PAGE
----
What leads to science illiteracy among scientists? This is in large part due to the system that prevails in universities – where a faculty member is rewarded for his research work and not for his excellence in teaching. The journal Science quotes Dr James Adams, Chairman of the Department of Values, Technology, Science and Society at Stanford University: “You do not enhance your reputation in your field by teaching general science. The only incentive to do it is because you believe in it”. In a system where promotion comes by if you publish research papers, teaching and lecturing become diversions that bite into your time, and are not valued. In other words, you are rewarded for educating new scientists and not for educating literate laymen in science.
Science’s Top 20
Hazen and Trefi l have put forth their ideas in as book entitled “Science Matters: Achieving Science Literacy”. Together they also offer at George Mason University a one-semester course on “Great Ideas in Science”, or science-appreciation course. This is somewhat akin to a course on music appreciation or art appreciation, and gives the students a panoramic view of science based on what they call “Twenty Great Ideas of Science”. Listed in the accompanying box are the twenty ideas that cover all areas of science.
This was published in the journal Science, and they asked readers to react to these – modify, add or subtract any from these. About 200 responded, and several of these are worth quoting. Some raised strong objections to the phrasing of ideas 1 and 16. The objection is that this oversimplifies the situation and makes it too “deterministic”, glossing over aspects of chaos, random phenomena and emphasizing predictability. Hazen and Trefi l have replied that these statements mean to portray the point that natural laws govern the universe. Another criticism is that the list is too biased towards physics and geophysics, and at the cost of biology and mathematics. The duo responds that the basic ideas of physics apply to biology as well. In this context is the provocative statement of Dr Elliot Sober of Wisconsin, cited in Science that Newton’s laws are not part of the biological canon. But with regard to mathematics, Hazen admits that he does not know how to bring it in.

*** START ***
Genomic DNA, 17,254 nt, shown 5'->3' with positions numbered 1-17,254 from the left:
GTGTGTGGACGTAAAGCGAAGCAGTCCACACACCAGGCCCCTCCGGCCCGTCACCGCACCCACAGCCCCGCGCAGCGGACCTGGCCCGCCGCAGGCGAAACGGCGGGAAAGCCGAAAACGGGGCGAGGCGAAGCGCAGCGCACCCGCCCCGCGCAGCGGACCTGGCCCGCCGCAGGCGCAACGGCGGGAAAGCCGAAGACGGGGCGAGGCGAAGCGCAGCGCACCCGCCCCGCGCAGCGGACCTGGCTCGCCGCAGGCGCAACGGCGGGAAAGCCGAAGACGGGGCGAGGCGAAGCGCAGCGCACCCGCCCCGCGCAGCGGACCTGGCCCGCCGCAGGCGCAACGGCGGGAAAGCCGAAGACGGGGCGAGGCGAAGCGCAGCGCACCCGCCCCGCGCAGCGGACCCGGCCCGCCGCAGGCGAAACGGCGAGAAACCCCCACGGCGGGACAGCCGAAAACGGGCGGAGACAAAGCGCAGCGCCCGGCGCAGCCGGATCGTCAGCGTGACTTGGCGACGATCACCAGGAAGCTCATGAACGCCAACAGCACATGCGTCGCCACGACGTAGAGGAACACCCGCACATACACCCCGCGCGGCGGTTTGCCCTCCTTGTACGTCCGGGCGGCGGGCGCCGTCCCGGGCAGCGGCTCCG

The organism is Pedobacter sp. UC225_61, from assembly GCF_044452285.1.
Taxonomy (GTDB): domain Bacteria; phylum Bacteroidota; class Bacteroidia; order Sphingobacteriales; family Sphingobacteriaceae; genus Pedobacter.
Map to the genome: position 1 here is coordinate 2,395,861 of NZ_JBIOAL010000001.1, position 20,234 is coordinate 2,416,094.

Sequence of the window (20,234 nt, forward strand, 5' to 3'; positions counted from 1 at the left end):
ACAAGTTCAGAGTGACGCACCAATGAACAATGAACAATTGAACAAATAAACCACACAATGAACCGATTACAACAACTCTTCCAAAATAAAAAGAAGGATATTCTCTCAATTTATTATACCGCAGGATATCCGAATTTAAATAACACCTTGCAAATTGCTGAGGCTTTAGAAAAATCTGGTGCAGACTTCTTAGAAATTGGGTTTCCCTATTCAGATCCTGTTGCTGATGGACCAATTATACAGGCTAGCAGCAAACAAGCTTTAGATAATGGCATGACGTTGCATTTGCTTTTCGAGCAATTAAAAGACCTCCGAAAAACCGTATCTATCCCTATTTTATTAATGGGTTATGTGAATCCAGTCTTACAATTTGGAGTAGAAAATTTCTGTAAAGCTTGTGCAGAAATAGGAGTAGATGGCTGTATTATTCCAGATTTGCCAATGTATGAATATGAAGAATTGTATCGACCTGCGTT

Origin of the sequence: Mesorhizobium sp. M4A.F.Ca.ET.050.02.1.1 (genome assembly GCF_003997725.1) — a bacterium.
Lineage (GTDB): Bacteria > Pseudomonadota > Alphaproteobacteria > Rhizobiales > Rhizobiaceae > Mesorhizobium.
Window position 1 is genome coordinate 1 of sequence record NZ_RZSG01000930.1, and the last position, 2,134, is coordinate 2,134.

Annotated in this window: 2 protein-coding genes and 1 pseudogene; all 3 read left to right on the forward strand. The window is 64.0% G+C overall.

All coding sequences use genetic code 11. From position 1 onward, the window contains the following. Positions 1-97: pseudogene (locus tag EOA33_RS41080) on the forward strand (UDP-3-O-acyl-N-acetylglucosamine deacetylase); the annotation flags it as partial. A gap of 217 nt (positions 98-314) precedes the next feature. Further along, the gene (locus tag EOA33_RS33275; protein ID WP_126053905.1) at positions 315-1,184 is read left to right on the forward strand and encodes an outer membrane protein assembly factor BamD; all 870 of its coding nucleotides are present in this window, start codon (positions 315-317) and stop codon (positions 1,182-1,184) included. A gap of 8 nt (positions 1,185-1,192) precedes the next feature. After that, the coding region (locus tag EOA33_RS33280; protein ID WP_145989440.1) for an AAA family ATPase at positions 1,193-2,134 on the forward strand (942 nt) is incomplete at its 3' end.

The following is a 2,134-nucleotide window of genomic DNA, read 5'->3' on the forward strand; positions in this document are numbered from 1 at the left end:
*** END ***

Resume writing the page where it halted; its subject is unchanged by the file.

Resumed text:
While there were other critical comments of philosophical or stylistic nature – “slogan mongering”, “catchy drivel”, “parlor game”, “Saturday morning cartoon approach to science” and so on – an important critique is that such a listing of ideas conceals the scientific method. The process of arriving at scientific truths or laws, the methods of skeptical inquiry, the concept of falsifi ability of hypotheses and the universality of the logical method to all human endeavors are not highlighted in the list, because of which it reads as “Twenty Rigid Dogmas”. True to their spirit and philosophy, Hazen and Trefi l agree and say that the main thrust of both the book and the course is just this.
An offer to readers